Link

As I mentioned in a previous post, at the PCB factory I worked, we used MX-500s and the older STSS models interchangeably. I preferred the STSS models over the MX-500s as they seemed to keep up better when pushed hard (i.e., under extremely rapid soldering of hundreds of relatively large through-hole terminal block joints in a row). I did everything I could to keep from being slowed down, which included getting a new tip cartridge every 2 weeks (always an STTC-126) and doing my best to avoid getting stuck with an MX-500 (I'd always swap it for an STSS if I could).

The type of slowdown I'm talking about was very slight, as in, you are soldering along full speed ahead and then on your next joint (usually toward the end of the 400-joint board) you feed the solder wire in and instead of wetting instantly like it had been doing all along, nothing happens for a split second; it was annoying. MX-500s would often do that even with brand new tip cartridges. STSSs never did that with new or less-than-80-hours-of-use tip cartridges.

Quote
The actual maximum power output is a function of reflected power meassurement, and thus the DC voltage applied to the final output stage. You can adjust that in these stations. All tip cartridges behave differently during heat up. They do not really start out with the maximum power when cold, but at a high power output that, during heatup, just peaks at some point, and then goes back down. In a direct comparison with brand new 126 tips, my own circuit heats it up just a tad faster than my PS2V, while at tthe same time it uses a generally lower DC supply to the RF final, as well as a "smaller" FET there. Maybe i just got lucky with that design, dunno.

Very interesting information. Thanks.

Quote
In any case, there won't be too much difference beetween them, assuming the same _small_ tips are used. Thing is that in these tips the "active" mass is really small. Pumping in much more power only gains very small. Where it will make a real difference is with much bigger tips (i.e. much larger thermal mass), i think.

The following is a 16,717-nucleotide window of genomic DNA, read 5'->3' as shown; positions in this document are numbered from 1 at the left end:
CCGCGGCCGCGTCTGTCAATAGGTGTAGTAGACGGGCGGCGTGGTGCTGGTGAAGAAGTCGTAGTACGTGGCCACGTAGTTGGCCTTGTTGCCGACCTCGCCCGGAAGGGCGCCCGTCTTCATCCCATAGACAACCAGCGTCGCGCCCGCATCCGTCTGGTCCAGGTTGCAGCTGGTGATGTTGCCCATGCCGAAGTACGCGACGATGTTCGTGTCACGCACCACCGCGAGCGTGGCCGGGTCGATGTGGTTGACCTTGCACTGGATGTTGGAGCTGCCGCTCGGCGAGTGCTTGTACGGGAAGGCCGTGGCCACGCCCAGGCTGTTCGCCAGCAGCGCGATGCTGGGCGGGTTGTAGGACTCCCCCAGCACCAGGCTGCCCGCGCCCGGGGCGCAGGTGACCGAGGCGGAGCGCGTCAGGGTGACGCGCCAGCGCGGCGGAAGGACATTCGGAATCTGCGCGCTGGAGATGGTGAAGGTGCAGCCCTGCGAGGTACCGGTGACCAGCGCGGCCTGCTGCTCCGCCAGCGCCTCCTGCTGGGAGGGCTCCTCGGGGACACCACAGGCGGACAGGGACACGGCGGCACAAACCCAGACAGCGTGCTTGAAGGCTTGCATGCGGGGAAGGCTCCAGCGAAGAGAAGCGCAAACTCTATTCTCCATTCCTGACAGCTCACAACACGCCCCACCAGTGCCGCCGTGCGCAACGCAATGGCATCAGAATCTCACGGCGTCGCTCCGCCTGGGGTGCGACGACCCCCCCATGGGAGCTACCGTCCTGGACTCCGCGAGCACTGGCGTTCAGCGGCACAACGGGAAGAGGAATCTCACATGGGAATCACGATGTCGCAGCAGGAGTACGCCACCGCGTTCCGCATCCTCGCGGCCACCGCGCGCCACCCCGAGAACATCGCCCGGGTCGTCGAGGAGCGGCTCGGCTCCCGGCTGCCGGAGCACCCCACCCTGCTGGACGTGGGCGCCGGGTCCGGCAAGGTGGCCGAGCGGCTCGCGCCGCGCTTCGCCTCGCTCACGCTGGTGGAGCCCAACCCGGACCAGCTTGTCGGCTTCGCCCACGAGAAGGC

I know it. Have you ever tried using one of the big quad IC-removal tips, like the SMTC-144? Those take forever to heat up. I wonder if they would heat up reasonably fast with the 80-watt MX-5000.

Quote
Edit: Just for fun i attach two pics of a coin soldered to a bare copper clad PCB, using the 126 tip. The whole process took a bit over one minute, where most of that time was spent rotating the board properly to reach all around the coin. And yes, no problem touching the thing rather close to the just-soldered parts. heat transfer into the actual joint area was fast enough to not heat up the surroundings too much.

Yeah, I saw those pictures in an earlier post of yours. It reminded me of when I used to solder surface-mount components to pennies to kill time at work when there was nothing to do. In fact, I just went and checked my drawer, and I still have one; it's been there since 1999:

« Last Edit: January 06, 2014, 03:59:39 am by MaximRecoil »
 

Offline MaximRecoil

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Re: What Metcal?
« Reply #71 on: January 09, 2014, 05:08:46 pm »

In any case, there won't be too much difference beetween them, assuming the same _small_ tips are used. Thing is that in these tips the "active" mass is really small. Pumping in much more power only gains very small. Where it will make a real difference is with much bigger tips (i.e. much larger thermal mass), i think.

By the way, I got about the biggest standard STTC tip available for the Metcal in the mail today: STTC-117 (mine's new, not used), which is a 5mm wide chisel tip. I think the only bigger STTC tip that they make is the STTC-165, which is the same width and style as the 117 but a little longer. 5mm means it is as wide as the cartridge barrel itself.